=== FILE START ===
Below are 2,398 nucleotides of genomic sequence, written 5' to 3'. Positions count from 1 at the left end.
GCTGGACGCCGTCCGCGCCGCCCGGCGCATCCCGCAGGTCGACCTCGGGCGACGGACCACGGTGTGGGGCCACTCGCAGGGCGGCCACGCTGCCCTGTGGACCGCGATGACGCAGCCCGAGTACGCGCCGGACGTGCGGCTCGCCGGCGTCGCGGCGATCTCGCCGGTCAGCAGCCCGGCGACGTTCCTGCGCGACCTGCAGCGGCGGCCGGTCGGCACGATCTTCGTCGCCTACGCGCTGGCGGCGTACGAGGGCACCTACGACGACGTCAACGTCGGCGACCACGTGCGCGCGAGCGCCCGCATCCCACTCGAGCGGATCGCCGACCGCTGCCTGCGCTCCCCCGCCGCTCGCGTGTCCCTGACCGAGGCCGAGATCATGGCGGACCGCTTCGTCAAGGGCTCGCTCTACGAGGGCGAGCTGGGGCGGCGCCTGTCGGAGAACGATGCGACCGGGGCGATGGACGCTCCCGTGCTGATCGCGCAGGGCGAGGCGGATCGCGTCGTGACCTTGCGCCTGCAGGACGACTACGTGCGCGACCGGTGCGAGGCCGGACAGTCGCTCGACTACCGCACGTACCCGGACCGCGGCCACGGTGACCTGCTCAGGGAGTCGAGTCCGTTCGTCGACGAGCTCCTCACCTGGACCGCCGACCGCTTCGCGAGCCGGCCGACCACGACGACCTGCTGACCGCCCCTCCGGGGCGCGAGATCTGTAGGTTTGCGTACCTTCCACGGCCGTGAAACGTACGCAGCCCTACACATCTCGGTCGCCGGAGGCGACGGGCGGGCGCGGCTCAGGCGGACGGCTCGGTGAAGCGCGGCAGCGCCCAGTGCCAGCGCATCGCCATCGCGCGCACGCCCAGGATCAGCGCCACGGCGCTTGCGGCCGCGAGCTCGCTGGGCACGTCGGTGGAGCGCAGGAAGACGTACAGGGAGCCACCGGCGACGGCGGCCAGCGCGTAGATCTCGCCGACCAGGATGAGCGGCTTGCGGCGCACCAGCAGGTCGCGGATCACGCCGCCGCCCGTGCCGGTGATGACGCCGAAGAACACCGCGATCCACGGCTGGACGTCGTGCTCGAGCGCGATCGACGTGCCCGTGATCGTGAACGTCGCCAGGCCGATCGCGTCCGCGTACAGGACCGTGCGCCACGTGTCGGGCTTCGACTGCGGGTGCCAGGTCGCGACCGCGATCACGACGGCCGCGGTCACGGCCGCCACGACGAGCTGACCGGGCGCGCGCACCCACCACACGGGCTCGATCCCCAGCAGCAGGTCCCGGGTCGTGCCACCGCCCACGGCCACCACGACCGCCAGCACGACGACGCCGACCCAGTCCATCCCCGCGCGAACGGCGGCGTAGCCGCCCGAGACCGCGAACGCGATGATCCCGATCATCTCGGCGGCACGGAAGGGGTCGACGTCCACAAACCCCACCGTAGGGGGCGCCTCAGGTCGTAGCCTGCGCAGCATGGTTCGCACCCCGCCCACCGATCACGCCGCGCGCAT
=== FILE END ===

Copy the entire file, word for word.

Below are 2,398 nucleotides of genomic sequence, written 5' to 3'. Positions count from 1 at the left end.
GCTGGACGCCGTCCGCGCCGCCCGGCGCATCCCGCAGGTCGACCTCGGGCGACGGACCACGGTGTGGGGCCACTCGCAGGGCGGCCACGCTGCCCTGTGGACCGCGATGACGCAGCCCGAGTACGCGCCGGACGTGCGGCTCGCCGGCGTCGCGGCGATCTCGCCGGTCAGCAGCCCGGCGACGTTCCTGCGCGACCTGCAGCGGCGGCCGGTCGGCACGATCTTCGTCGCCTACGCGCTGGCGGCGTACGAGGGCACCTACGACGACGTCAACGTCGGCGACCACGTGCGCGCGAGCGCCCGCATCCCACTCGAGCGGATCGCCGACCGCTGCCTGCGCTCCCCCGCCGCTCGCGTGTCCCTGACCGAGGCCGAGATCATGGCGGACCGCTTCGTCAAGGGCTCGCTCTACGAGGGCGAGCTGGGGCGGCGCCTGTCGGAGAACGATGCGACCGGGGCGATGGACGCTCCCGTGCTGATCGCGCAGGGCGAGGCGGATCGCGTCGTGACCTTGCGCCTGCAGGACGACTACGTGCGCGACCGGTGCGAGGCCGGACAGTCGCTCGACTACCGCACGTACCCGGACCGCGGCCACGGTGACCTGCTCAGGGAGTCGAGTCCGTTCGTCGACGAGCTCCTCACCTGGACCGCCGACCGCTTCGCGAGCCGGCCGACCACGACGACCTGCTGACCGCCCCTCCGGGGCGCGAGATCTGTAGGTTTGCGTACCTTCCACGGCCGTGAAACGTACGCAGCCCTACACATCTCGGTCGCCGGAGGCGACGGGCGGGCGCGGCTCAGGCGGACGGCTCGGTGAAGCGCGGCAGCGCCCAGTGCCAGCGCATCGCCATCGCGCGCACGCCCAGGATCAGCGCCACGGCGCTTGCGGCCGCGAGCTCGCTGGGCACGTCGGTGGAGCGCAGGAAGACGTACAGGGAGCCACCGGCGACGGCGGCCAGCGCGTAGATCTCGCCGACCAGGATGAGCGGCTTGCGGCGCACCAGCAGGTCGCGGATCACGCCGCCGCCCGTGCCGGTGATGACGCCGAAGAACACCGCGATCCACGGCTGGACGTCGTGCTCGAGCGCGATCGACGTGCCCGTGATCGTGAACGTCGCCAGGCCGATCGCGTCCGCGTACAGGACCGTGCGCCACGTGTCGGGCTTCGACTGCGGGTGCCAGGTCGCGACCGCGATCACGACGGCCGCGGTCACGGCCGCCACGACGAGCTGACCGGGCGCGCGCACCCACCACACGGGCTCGATCCCCAGCAGCAGGTCCCGGGTCGTGCCACCGCCCACGGCCACCACGACCGCCAGCACGACGACGCCGACCCAGTCCATCCCCGCGCGAACGGCGGCGTAGCCGCCCGAGACCGCGAACGCGATGATCCCGATCATCTCGGCGGCACGGAAGGGGTCGACGTCCACAAACCCCACCGTAGGGGGCGCCTCAGGTCGTAGCCTGCGCAGCATGGTTCGCACCCCGCCCACCGATCACGCCGCGCGCAT